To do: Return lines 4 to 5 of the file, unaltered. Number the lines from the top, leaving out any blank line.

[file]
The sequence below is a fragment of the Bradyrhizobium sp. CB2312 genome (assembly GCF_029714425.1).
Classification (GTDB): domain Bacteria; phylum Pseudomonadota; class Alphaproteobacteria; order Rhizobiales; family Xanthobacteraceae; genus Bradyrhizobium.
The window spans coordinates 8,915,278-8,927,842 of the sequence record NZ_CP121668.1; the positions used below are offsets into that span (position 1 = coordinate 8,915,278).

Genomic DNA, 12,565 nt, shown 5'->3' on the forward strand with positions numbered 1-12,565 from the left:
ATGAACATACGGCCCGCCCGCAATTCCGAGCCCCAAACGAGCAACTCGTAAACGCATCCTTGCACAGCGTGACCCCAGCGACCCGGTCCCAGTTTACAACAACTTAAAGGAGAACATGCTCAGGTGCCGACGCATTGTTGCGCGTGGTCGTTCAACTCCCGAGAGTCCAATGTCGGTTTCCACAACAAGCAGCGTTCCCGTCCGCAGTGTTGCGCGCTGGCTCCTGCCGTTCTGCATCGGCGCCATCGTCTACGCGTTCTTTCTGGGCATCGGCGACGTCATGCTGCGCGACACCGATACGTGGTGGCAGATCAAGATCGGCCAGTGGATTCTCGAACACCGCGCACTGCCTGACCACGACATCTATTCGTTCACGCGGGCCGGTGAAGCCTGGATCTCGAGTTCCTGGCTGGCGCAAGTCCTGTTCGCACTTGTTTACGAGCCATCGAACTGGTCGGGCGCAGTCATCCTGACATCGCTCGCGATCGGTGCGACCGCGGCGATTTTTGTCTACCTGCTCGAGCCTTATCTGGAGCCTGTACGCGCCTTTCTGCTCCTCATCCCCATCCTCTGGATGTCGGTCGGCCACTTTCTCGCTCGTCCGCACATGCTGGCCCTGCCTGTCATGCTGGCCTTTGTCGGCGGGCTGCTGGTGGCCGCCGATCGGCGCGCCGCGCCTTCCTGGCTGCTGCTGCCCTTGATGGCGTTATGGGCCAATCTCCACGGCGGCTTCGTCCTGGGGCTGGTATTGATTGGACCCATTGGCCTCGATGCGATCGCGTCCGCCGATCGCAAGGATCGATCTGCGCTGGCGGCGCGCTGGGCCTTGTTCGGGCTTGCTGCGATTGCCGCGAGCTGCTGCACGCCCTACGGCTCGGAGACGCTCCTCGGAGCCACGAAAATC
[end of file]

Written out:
Genomic DNA, 12,565 nt, shown 5'->3' on the forward strand with positions numbered 1-12,565 from the left:
ATGAACATACGGCCCGCCCGCAATTCCGAGCCCCAAACGAGCAACTCGTAAACGCATCCTTGCACAGCGTGACCCCAGCGACCCGGTCCCAGTTTACAACAACTTAAAGGAGAACATGCTCAGGTGCCGACGCATTGTTGCGCGTGGTCGTTCAACTCCCGAGAGTCCAATGTCGGTTTCCACAACAAGCAGCGTTCCCGTCCGCAGTGTTGCGCGCTGGCTCCTGCCGTTCTGCATCGGCGCCATCGTCTACGCGTTCTTTCTGGGCATCGGCGACGTCATGCTGCGCGACACCGATACGTGGTGGCAGATCAAGATCGGCCAGTGGATTCTCGAACACCGCGCACTGCCTGACCACGACATCTATTCGTTCACGCGGGCCGGTGAAGCCTGGATCTCGAGTTCCTGGCTGGCGCAAGTCCTGTTCGCACTTGTTTACGAGCCATCGAACTGGTCGGGCGCAGTCATCCTGACATCGCTCGCGATCGGTGCGACCGCGGCGATTTTTGTCTACCTGCTCGAGCCTTATCTGGAGCCTGTACGCGCCTTTCTGCTCCTCATCCCCATCCTCTGGATGTCGGTCGGCCACTTTCTCGCTCGTCCGCACATGCTGGCCCTGCCTGTCATGCTGGCCTTTGTCGGCGGGCTGCTGGTGGCCGCCGATCGGCGCGCCGCGCCTTCCTGGCTGCTGCTGCCCTTGATGGCGTTATGGGCCAATCTCCACGGCGGCTTCGTCCTGGGGCTGGTATTGATTGGACCCATTGGCCTCGATGCGATCGCGTCCGCCGATCGCAAGGATCGATCTGCGCTGGCGGCGCGCTGGGCCTTGTTCGGGCTTGCTGCGATTGCCGCGAGCTGCTGCACGCCCTACGGCTCGGAGACGCTCCTCGGAGCCACGAAAATC